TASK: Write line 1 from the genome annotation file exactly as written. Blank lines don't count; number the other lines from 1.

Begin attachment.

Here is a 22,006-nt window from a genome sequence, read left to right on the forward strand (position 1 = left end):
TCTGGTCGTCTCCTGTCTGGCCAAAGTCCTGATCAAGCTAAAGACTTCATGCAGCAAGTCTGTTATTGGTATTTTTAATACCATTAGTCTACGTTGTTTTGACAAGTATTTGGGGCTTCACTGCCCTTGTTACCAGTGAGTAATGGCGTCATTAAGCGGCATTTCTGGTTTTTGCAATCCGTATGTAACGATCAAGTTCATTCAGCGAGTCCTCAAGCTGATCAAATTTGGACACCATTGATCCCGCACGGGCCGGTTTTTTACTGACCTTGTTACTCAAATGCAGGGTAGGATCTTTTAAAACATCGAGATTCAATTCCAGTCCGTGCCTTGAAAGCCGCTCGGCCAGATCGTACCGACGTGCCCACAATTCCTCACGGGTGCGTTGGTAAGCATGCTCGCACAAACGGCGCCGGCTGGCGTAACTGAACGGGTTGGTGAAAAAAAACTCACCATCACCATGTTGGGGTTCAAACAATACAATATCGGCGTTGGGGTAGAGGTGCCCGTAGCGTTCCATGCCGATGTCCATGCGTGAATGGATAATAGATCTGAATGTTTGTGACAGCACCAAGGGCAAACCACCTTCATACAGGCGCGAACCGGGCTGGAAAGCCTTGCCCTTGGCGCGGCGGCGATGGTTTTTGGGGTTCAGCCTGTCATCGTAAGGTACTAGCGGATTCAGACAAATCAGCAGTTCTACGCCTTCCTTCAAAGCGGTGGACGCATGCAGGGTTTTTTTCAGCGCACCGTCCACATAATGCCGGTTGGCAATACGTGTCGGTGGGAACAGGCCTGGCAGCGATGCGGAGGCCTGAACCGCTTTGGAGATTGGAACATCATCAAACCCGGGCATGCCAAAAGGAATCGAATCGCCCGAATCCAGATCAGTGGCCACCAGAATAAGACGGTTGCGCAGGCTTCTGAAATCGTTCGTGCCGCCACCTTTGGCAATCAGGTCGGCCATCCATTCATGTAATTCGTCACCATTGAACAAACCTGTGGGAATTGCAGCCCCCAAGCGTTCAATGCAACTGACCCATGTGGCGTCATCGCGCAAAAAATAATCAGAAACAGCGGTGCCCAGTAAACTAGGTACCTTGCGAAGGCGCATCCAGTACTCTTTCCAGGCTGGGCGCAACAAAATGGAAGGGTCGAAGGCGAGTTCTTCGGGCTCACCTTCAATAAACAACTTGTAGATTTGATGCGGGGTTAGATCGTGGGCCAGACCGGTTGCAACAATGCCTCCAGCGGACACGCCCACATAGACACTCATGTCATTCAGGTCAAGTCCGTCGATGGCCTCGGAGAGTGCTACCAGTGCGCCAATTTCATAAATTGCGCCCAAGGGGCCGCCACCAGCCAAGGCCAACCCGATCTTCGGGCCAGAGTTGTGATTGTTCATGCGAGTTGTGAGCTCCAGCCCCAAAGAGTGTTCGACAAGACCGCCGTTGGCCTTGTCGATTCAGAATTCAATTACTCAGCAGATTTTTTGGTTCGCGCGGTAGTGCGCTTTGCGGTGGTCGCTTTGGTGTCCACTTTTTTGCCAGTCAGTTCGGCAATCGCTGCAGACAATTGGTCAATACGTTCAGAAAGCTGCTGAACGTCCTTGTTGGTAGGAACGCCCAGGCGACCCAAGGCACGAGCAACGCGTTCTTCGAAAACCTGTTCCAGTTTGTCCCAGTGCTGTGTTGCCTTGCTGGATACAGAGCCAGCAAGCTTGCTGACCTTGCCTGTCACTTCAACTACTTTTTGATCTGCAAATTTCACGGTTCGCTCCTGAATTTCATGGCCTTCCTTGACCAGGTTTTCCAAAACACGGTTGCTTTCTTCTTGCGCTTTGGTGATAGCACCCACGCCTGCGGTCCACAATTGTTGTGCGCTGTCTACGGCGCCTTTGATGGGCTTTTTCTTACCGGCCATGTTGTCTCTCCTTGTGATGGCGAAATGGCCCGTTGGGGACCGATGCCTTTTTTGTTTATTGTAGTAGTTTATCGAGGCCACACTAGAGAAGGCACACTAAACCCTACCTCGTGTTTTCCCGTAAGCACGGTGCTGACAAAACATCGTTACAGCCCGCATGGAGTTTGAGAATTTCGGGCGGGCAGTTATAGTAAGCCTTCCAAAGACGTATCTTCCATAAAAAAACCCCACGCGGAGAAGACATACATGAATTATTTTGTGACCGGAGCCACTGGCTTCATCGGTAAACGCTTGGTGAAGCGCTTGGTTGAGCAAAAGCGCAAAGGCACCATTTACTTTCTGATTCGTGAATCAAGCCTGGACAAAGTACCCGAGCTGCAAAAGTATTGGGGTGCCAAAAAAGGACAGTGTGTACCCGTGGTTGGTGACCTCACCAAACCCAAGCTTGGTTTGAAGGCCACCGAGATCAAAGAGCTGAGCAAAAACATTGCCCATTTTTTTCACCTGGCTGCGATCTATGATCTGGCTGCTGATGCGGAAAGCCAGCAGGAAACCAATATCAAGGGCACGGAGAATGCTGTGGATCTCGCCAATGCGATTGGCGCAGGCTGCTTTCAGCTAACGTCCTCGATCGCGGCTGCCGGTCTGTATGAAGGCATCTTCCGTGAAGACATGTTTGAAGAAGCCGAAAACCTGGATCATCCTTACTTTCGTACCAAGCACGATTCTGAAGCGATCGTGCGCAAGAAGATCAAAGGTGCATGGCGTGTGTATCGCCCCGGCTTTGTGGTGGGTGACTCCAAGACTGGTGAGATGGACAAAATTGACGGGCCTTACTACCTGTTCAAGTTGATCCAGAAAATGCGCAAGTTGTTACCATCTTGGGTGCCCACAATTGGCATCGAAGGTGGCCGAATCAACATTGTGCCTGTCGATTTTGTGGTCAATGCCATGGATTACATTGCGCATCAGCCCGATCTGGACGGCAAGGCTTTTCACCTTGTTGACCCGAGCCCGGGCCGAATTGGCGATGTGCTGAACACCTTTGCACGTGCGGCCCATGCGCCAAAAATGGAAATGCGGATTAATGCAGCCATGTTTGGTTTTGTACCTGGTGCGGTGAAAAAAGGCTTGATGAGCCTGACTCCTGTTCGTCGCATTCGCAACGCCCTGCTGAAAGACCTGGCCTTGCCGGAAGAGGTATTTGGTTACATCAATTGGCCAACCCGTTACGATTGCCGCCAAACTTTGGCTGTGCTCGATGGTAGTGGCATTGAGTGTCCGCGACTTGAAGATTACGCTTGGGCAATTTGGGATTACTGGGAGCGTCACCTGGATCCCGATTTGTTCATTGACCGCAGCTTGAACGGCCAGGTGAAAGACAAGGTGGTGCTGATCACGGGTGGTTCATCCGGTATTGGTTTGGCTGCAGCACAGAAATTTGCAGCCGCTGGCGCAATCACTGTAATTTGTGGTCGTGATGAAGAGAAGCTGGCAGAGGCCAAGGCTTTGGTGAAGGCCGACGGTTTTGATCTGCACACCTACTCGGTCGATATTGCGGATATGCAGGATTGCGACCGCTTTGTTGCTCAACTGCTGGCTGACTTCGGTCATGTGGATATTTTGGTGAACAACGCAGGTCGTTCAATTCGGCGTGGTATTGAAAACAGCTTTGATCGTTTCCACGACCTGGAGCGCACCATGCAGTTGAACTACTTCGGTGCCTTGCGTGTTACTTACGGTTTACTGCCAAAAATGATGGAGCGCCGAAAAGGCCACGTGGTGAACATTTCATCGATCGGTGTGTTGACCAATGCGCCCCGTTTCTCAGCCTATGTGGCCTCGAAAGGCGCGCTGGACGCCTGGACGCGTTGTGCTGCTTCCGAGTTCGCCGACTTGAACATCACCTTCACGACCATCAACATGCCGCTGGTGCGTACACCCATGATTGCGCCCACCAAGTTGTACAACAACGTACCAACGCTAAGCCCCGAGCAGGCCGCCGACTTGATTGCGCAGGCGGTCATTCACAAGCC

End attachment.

Here is a 22,006-nt window from a genome sequence, read left to right on the forward strand (position 1 = left end):